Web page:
In a case that’s attracted national attention, three Chicago police officers have been found not guilty of covering up the 2014 police shooting of Laquan McDonald, a black 17-year-old, and conspiring to protect the officer who killed him.
On Thursday afternoon, Cook County Associate Judge Domenica Stephenson ruled that officer Thomas Gaffney, former officer Joseph Walsh, and former detective David March did not break the law when they filed reports supporting the account of officer Jason Van Dyke, who was convicted for McDonald’s murder last year. The three went on trial last November, and faced charges of conspiracy, obstruction of justice, and official misconduct.
Van Dyke shot McDonald 16 times on the night of October 20, 2014, after responding to police calls for assistance. Van Dyke claimed that he fired after McDonald failed to comply with demands to drop a knife he was holding, and made a threatening move toward police. Several police reports filed in the days after the shooting — including those written by the officers recently on trial — backed up Van Dyke’s account.
But dashcam video of the shooting released a year later showed that McDonald was walking away from officers, and did not threaten them in the moments before the shooting.
During the trial, experts and activists argued that the police reports supporting Van Dyke’s account of the shooting were a key example of the police department’s so-called code of silence, an opaque system in which officers work to shield one another from scrutiny, and allow officer misconduct to go unaddressed. The judge, who delayed her decision one month to review police documents and other evidence in the case, did not agree with this argument.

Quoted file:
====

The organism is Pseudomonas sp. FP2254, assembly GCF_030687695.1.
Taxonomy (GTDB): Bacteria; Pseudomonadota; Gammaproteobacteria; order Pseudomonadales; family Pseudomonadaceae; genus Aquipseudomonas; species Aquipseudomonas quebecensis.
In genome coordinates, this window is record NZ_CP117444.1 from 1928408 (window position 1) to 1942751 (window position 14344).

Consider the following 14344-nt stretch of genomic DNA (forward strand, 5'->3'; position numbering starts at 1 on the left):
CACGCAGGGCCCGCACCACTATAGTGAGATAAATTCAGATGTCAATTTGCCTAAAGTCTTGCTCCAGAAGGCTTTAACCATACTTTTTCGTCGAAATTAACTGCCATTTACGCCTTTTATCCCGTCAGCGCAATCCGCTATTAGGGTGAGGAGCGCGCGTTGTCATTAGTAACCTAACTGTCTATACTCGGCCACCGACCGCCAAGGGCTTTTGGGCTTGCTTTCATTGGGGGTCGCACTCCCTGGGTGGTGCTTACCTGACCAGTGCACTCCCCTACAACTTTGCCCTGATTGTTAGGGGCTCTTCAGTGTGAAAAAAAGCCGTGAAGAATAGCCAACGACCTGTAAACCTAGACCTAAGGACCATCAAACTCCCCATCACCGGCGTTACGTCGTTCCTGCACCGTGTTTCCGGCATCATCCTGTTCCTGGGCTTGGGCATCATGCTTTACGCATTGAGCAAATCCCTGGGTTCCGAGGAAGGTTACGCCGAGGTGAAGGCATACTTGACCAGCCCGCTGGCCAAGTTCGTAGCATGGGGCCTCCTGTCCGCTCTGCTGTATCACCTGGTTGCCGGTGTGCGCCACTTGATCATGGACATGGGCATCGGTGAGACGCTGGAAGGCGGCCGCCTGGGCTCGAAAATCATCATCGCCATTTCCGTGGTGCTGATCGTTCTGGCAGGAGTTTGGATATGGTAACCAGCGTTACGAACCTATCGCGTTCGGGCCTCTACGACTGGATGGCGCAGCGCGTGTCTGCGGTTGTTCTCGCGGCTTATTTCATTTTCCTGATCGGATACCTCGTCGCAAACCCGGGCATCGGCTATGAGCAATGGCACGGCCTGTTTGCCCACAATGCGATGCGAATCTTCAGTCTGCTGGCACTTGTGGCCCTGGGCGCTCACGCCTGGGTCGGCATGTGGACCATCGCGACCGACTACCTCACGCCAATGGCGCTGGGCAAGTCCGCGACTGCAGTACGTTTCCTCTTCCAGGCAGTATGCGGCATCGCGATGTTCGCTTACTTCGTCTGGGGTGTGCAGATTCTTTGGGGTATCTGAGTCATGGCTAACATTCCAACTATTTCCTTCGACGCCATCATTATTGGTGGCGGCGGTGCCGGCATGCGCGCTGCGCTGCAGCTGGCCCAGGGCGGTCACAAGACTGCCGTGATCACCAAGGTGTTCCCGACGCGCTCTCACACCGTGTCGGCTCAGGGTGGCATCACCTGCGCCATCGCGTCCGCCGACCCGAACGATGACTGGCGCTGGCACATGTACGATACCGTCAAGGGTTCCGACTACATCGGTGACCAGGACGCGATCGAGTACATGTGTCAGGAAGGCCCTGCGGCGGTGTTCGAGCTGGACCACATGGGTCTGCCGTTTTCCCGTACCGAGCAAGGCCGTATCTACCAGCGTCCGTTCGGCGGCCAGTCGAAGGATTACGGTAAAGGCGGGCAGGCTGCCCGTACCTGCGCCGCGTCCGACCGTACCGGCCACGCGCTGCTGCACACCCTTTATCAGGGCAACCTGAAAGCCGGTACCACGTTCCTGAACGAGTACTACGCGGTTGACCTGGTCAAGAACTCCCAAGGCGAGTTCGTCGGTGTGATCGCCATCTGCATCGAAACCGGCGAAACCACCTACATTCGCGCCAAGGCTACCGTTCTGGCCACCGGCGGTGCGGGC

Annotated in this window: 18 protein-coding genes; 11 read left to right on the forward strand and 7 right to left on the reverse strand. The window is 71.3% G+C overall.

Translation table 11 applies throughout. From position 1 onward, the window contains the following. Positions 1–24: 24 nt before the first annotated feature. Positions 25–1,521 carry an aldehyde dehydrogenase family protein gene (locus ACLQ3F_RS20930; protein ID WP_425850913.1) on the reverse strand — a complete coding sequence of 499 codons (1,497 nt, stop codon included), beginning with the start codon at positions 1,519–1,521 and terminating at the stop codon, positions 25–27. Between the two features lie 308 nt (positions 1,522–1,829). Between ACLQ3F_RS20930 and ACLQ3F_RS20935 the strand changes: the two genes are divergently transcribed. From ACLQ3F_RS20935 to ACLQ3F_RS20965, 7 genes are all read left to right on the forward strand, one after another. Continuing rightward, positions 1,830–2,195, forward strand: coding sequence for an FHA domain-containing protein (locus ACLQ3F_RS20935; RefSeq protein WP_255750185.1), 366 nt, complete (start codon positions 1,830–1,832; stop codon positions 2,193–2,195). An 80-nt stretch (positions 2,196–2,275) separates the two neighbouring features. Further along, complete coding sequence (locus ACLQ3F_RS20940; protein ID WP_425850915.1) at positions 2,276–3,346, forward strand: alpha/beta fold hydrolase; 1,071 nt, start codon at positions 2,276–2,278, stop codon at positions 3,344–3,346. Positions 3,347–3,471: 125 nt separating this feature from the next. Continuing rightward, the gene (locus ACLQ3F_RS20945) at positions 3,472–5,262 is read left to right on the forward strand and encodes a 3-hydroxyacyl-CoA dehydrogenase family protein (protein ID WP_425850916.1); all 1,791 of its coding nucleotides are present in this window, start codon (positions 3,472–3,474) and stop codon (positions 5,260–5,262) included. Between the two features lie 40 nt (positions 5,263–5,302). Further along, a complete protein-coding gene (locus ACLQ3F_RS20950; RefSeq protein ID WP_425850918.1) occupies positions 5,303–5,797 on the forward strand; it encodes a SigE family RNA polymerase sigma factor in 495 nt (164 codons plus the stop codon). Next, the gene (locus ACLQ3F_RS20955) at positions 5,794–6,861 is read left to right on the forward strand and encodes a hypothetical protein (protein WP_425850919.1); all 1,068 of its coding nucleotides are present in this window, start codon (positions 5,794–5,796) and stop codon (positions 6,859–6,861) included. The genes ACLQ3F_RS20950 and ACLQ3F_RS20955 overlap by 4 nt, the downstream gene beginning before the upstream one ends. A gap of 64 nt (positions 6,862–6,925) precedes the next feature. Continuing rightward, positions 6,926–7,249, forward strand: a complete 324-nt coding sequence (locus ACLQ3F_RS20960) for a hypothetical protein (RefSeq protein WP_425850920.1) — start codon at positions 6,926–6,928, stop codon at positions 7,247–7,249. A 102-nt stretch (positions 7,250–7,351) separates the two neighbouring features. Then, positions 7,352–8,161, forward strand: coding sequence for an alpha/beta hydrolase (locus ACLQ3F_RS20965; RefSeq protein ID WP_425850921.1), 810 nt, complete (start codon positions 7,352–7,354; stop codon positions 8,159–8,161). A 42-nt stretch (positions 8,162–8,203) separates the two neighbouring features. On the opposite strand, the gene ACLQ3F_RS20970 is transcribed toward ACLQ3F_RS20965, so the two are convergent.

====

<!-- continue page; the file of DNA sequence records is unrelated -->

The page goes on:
The conspiracy trial was seen as a test of the Chicago Police Department’s alleged “code of silence”
Jason Van Dyke was charged in 2015, but it wasn’t until 2017 that conspiracy charges were filed against three of the officers who backed Van Dyke’s story.
The officers disputed claims that they were part of a larger cover-up, saying that they did not have any desire or reason to protect Van Dyke. Defense attorneys argued that their clients were unfairly singled out by prosecutors, and that the shooting was McDonald’s fault. But the prosecution noted that this argument didn’t explain why their reports agreed so closely with Van Dyke’s version of events.
As the trial came to a close, some policing experts questioned if the prosecution had enough evidence. But other experts argued that the case perfectly highlighted what has been referred to as a code of silence in the Chicago Police Department.
In recent years, a number of police shootings and excessive force cases against black residents in the city have drawn attention to the systemic problem. The code of silence was also criticized in a 2017 Department of Justice report on the Chicago Police Department.
In her ruling, Stephenson argued that the prosecution had failed to sufficiently prove a conspiracy and that key witness testimony from an officer testifying against March was “not credible.” Stephenson added that the video of the shooting did not show the shooting from the officers’ vantage point.
“Only the officers involved in the incident know what their belief was at the time,” Stephenson said. “It is undisputed and undeniable McDonald was an armed assailant who refused to drop his knife as he approached a populated area.”
Speaking to reporters after the verdict, Marvin Hunter, McDonald’s great-uncle, argued that the ruling was “not justice.”
“To say that these men are not guilty is to say Jason Van Dyke is not guilty,” Hunter said.
Activists added that the verdict shows a deeper problem in the city’s justice system. “The blue code of silence is not just with the Chicago Police Department,” William Calloway, a Chicago activist and alderman candidate in Chicago’s 5th ward, told reporters. “It expands to the judicial system, and this is an example of that.”
The Thursday verdict comes one day before Van Dyke is scheduled to be sentenced for McDonald’s death. Last October, Van Dyke was convicted of second-degree murder and 16 counts of aggravated battery. He faces up to 96 years in prison.